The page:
4. In the first place it is to be noticed that the point upon which the learned District Judge set aside the sale was not taken by the plaintiff at any stage of the suit until the argument of the appeal before the District Judge. The point involved a determination of a question of fact, viz., what was the kist or instalment according to which the settlement and kistbandi of the mahal in question had been regulated within the meaning of Section 2 of the Act. No allegation was made that the 7th of June, 1927, was the date of the kist or instalment within the meaning of Section 2 and it is overwhelmingly impossible that it could be. No opportunity was given to the defendant to show that the 7th of June was not the kist date under Section 2. It is conceded that the latest dates of payment fixed by the Board of Revenue under Section 3 of the Act in so far as the present estate is concerned are the 7th of June, 28th of September, 12th of January, and 28th of March of each year. The learned District Judge has taken it for granted that the 7th of June, 1927, was the kist date within the meaning of Section 2 of the Act. It is a well-known fact that in Bihar the original kistbandis fixed under the engagement entered into with the proprietors for payment of the Government revenue were almost invariably according to the Fasli era and the four dates in June, September, January and March fixed for the payment of the Government revenue are the latest dates of payment determined by the Board of Revenue under Section 3 of the Act and could not possibly be kistbandi dates of the fasli era. It was pointed out in Shama Kant Lal v. Kashi Nath Singh 96 Ind. Cas. 807 : 7 P.L.T. 747 : (1926) Pat. 362 : A.I.R. 1926 Pat. 549 that where the Original kistbandi under Section 2 of the Bengal Land Revenue Sales Act is unknown and forgotten, the latest dates fixed under Section 3 are popularly known as the kist dates. They are not the kistbandi dates as provided by Section 2 but only the latest dates of payment as fixed by the Board of Revenue under Section 3 of the Act. The word 'kist' no doubt appears in the Tauzi Ledger and the dates in the four months mentioned above are shown there as the June kist, September kist, January kist and the March kist. But it has been expressly stated in the Tauzi Manual that the word 'kist' is therein used to indicate the period between one latest day of payment of the arrears of revenue and the next and is not used in the restricted sense in which the word is used in Section 2 of the Act.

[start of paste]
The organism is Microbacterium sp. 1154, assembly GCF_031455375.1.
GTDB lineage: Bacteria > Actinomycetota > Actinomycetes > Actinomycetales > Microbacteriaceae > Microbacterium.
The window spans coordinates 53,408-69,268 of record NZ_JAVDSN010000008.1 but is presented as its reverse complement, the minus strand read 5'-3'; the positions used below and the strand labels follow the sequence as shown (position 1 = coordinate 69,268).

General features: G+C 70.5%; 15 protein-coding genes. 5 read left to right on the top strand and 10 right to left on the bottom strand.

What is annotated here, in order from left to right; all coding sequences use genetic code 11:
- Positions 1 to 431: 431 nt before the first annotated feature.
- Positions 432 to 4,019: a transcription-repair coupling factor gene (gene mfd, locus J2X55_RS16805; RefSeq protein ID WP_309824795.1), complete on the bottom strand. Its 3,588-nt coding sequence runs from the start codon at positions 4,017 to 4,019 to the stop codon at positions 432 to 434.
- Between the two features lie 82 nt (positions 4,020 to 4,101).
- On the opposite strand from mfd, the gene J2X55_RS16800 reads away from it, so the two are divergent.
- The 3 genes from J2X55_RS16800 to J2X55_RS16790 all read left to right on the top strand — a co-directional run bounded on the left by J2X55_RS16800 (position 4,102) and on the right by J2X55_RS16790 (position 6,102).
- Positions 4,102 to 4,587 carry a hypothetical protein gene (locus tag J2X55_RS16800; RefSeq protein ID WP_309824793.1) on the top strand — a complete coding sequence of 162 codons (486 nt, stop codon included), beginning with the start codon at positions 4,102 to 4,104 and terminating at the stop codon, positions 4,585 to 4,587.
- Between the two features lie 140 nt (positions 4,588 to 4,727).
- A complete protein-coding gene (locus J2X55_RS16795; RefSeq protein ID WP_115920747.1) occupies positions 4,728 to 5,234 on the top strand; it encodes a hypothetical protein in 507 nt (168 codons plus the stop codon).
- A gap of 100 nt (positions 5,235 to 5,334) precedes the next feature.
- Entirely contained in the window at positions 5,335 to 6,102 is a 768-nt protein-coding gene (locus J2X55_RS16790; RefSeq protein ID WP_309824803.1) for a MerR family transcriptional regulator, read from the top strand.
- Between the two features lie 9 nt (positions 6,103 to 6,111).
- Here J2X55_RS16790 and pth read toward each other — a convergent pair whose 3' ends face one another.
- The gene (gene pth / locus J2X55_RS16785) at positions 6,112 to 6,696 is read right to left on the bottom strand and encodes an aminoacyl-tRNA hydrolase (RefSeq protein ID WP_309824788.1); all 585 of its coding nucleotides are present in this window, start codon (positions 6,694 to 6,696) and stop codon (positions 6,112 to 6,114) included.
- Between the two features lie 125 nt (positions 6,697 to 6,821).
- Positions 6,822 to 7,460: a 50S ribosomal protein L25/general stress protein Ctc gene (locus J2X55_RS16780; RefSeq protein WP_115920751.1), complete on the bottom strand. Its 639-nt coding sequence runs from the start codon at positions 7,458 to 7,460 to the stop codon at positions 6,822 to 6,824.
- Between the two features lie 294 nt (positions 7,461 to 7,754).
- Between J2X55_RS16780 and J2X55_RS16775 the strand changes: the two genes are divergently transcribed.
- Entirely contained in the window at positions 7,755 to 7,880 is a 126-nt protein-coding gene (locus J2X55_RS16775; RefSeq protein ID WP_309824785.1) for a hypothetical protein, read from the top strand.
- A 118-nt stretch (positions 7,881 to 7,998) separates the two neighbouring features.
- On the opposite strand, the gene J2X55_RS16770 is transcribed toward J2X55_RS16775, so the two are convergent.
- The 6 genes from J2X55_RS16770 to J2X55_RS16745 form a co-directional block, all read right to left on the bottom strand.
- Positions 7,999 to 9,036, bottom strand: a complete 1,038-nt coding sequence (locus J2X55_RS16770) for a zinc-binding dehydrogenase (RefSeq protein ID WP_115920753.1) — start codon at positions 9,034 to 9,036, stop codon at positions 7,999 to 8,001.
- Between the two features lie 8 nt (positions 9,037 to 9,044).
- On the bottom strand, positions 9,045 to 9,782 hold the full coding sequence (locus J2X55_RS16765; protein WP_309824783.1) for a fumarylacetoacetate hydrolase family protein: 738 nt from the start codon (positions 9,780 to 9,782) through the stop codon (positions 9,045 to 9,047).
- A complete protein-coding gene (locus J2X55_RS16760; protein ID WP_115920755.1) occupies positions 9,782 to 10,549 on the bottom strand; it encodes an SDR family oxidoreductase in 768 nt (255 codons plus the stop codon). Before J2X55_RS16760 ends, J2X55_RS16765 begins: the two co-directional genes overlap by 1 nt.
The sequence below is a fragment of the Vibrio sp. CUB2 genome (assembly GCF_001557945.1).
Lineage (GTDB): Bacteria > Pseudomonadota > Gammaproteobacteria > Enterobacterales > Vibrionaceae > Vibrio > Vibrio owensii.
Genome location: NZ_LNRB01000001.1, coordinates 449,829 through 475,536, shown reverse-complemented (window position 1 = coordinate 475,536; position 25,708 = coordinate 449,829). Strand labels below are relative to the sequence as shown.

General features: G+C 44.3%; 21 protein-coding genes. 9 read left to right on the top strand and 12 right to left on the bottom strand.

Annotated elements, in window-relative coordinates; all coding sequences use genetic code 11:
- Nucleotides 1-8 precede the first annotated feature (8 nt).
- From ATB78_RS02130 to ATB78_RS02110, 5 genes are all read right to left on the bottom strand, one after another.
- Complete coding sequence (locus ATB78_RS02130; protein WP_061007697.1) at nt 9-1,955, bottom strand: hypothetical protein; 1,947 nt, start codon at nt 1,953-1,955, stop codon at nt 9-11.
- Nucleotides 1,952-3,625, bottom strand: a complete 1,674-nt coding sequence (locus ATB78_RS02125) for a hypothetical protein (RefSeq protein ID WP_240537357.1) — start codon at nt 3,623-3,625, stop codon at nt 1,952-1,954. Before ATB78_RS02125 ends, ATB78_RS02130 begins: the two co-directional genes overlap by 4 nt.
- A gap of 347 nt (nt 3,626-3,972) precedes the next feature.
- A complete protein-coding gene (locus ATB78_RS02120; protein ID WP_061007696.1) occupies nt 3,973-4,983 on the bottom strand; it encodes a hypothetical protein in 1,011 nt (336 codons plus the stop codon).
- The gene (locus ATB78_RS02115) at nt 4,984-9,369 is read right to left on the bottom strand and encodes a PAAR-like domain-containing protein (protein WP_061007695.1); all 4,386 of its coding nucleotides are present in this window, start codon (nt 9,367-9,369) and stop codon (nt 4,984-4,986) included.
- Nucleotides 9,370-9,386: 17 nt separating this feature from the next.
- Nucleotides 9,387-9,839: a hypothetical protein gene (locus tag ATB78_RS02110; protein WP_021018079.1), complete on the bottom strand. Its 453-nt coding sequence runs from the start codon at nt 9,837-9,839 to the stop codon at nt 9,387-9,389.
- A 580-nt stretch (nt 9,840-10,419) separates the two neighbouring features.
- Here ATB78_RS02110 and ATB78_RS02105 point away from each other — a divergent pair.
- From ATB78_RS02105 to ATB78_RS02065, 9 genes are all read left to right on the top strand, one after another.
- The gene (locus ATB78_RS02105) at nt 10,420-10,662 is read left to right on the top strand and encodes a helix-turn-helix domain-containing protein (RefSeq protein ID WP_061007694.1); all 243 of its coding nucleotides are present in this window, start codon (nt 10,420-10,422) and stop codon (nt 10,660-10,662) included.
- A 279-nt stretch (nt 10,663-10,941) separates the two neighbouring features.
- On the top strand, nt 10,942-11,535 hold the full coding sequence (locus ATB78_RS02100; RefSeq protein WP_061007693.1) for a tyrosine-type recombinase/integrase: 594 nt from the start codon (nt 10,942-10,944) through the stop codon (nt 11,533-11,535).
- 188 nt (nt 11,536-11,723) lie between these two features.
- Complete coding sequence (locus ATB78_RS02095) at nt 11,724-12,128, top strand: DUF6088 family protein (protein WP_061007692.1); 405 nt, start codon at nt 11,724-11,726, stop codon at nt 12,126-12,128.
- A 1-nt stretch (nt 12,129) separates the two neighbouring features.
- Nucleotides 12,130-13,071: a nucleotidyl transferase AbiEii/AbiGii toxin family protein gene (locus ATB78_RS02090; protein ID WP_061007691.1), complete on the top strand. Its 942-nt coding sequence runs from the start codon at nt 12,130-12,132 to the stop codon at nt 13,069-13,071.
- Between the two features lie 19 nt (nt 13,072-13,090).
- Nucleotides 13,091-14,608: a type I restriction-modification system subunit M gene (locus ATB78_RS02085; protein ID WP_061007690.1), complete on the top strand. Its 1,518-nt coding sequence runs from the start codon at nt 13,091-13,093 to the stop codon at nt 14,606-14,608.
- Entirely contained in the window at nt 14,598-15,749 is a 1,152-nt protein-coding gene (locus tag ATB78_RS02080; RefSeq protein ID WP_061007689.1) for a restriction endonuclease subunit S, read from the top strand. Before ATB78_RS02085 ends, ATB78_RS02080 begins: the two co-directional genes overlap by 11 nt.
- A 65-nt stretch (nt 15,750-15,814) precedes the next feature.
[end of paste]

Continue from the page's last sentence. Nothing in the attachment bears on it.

5. In Saraswati Bahuria's case 130 Ind. Cas. 676 : 12 P.L.T. 357 : A.I.R. 1931 P.C. 57 : C.W.N. 444 : 60 M.L.J. 350 : (1931) M.W.N. 369 : Ind. Rul. (1931) P.C. 84 : 53 C.L.J. 307 : 10 Pat. 496 (p.c.), it is evident that it was found as a matter of fact and not held as a matter of law that on the evidence which the parties in that case were able to adduce before the court of first instance, the original kist dates under Section 2 of the Act coincided with the dates fixed under Section 3 of the Act, and it was solely upon the facts as there found that it was held that the sale in that case took place before the latest date of payment prescribed by the Board of Revenue and so was illegal.